Merikangas KR, Stolar M, Stevens DE, Goulet J, Preisig MA, Fenton B, Zhang H, O'Malley SS, Rounsaville BJ. Familial Transmission of Substance Use Disorders. Arch Gen Psychiatry. 1998;55(11):973-979. doi:10.1001/archpsyc.55.11.973
Copyright 1998 American Medical Association. All Rights Reserved. Applicable FARS/DFARS Restrictions Apply to Government Use.1998
There is increasing evidence that substance use disorders are familial and that genetic factors explain a substantial degree of their familial aggregation. To perform a controlled family study of probands with several different predominant drugs of abuse, including opioids, cocaine, cannabis, and/or alcohol.
The subjects for the present study included 231 probands with dependence on opioids, cocaine, cannabis, and/or alcohol and 61 control probands, and their 1267 adult first-degree relatives. Diagnostic estimates were based on semistructured diagnostic interviews and/or structured family history interviews regarding each proband, spouse, and adult first-degree relative. The interview data were reviewed blindly and independently by clinicians with extensive experience in the evaluation and treatment of substance use disorders.
There was an 8-fold increased risk of drug disorders among the relatives of probands with drug disorders across a wide range of specific substances, including opioids, cocaine, cannabis, and alcohol, which is largely independent from the familial aggregation of both alcoholism and antisocial personality disorder. There was also evidence of specificity of familial aggregation of the predominant drug of abuse.
Elevation in risk of this magnitude places a family history of drug disorder as one of the most potent risk factors for the development of drug disorders. These results suggest that there may be risk factors that are specific to particular classes of drugs as well as risk factors that underlie substance disorders in general.
THE FAMILIAL aggregation of alcoholism has been well established.1,2 Although the results of numerous studies suggest that drug abuse is familial, there is a lack of adequate evidence from studies that use contemporary family study methods, including comparable control probands and direct interviews of relatives, in investigating the familial patterns of drug abuse.3- 14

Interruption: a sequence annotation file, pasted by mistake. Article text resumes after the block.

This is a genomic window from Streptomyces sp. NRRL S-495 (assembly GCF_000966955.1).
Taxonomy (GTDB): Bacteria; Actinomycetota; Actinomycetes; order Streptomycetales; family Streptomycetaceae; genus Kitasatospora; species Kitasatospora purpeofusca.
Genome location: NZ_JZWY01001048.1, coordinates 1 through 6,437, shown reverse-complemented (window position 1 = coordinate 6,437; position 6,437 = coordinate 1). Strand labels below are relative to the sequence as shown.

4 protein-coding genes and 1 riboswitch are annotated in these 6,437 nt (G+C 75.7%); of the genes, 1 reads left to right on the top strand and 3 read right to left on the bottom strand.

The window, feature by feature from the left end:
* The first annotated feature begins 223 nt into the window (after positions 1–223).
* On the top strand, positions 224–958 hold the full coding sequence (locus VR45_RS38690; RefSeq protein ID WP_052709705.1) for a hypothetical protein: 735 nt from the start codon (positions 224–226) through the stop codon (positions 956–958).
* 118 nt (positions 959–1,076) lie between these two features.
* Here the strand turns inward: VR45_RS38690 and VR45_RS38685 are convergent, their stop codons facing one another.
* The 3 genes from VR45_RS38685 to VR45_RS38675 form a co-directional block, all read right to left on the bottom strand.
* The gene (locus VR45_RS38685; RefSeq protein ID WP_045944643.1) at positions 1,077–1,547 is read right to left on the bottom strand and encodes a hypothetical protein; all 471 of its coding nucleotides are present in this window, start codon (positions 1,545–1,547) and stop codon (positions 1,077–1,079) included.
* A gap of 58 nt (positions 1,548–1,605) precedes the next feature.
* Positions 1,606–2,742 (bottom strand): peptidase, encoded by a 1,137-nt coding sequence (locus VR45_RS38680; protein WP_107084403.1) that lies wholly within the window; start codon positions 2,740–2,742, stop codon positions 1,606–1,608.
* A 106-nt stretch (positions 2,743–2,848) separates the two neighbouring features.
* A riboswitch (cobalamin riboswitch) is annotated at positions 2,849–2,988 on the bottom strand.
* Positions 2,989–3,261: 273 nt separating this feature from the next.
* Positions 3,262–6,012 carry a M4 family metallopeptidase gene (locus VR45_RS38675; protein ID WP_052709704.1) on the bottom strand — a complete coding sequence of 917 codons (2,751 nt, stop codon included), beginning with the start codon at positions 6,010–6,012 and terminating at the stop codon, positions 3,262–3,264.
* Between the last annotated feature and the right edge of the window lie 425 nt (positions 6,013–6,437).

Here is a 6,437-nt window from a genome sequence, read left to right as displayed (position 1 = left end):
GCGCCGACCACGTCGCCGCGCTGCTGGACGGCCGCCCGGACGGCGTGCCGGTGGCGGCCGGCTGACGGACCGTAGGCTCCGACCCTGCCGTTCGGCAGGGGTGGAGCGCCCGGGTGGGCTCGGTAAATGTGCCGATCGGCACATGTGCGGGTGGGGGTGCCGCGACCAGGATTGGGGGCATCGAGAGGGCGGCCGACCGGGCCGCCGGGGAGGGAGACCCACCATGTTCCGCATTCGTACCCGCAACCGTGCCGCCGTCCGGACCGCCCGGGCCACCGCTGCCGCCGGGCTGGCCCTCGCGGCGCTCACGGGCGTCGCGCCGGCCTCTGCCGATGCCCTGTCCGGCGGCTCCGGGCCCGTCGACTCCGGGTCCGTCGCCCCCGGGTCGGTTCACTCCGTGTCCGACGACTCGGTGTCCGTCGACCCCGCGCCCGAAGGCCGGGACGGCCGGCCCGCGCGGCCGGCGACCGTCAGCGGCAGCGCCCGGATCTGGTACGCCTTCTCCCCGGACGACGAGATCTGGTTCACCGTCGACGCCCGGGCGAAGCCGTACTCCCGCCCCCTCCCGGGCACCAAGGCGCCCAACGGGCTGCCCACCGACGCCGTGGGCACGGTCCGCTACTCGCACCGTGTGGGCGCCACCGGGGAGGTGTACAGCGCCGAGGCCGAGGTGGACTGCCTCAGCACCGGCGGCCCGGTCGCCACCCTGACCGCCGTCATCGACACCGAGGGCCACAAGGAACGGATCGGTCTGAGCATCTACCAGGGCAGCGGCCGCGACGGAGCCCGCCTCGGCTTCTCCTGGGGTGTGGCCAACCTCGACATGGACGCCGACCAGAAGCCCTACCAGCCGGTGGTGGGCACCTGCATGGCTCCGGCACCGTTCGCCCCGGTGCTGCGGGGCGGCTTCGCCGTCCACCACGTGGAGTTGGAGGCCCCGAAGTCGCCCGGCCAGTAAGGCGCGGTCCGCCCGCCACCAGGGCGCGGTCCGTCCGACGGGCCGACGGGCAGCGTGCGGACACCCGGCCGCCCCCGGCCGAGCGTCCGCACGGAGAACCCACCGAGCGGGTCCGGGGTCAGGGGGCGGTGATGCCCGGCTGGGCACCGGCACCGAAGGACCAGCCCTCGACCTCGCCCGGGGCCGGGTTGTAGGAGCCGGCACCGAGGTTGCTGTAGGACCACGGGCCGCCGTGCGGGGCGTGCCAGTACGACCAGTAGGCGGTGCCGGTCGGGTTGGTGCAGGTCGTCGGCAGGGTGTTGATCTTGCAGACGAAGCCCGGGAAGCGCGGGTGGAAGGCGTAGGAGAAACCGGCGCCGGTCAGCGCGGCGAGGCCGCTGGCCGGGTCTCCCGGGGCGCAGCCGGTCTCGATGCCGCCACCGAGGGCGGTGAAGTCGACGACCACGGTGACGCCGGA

Although most twin studies of substance abuse have focused on alcoholism, an increasing number have investigated twin concordance for drug use and abuse.9- 11,15- 19 In fact, several studies have found greater levels of heritability for drug abuse than for alcoholism.18 Studies of twin registries have demonstrated the importance of genetic factors in both the quantity and frequency of use and degree of abuse of specific drugs, including nicotine, caffeine, tranquilizers, and sedatives.9- 11,18 Results of a recent large-scale twin study of male Vietnam-era veterans suggest that substance abuse is highly heritable, and that the contribution of genetic factors is more significant for frequent use or abuse than for nonproblematic use.17 Of particular interest was the finding that the subjective effects of marijuana, including suspiciousness and agitation, are also under genetic control.19 Likewise, the classic adoption studies of Cadoret et al20- 23 provide further evidence of the importance of the role of genetic factors in the development of drug disorders, with a far greater impact on the transition from drug use to abuse than on drug use itself.
The present study was designed to investigate the familial aggregation of drug and alcohol disorders across a broad range of drugs, including opioids, cocaine, marijuana, and alcohol. Specifically, we examined the following patterns of familial associations: (1) the association between substance disorders in probands and relatives (ie, familial aggregation); (2) the association between drug disorders in probands and alcoholism in relatives and vice versa (ie, independence); and (3) the association between the predominant drug disorder in probands and relatives (ie, specificity).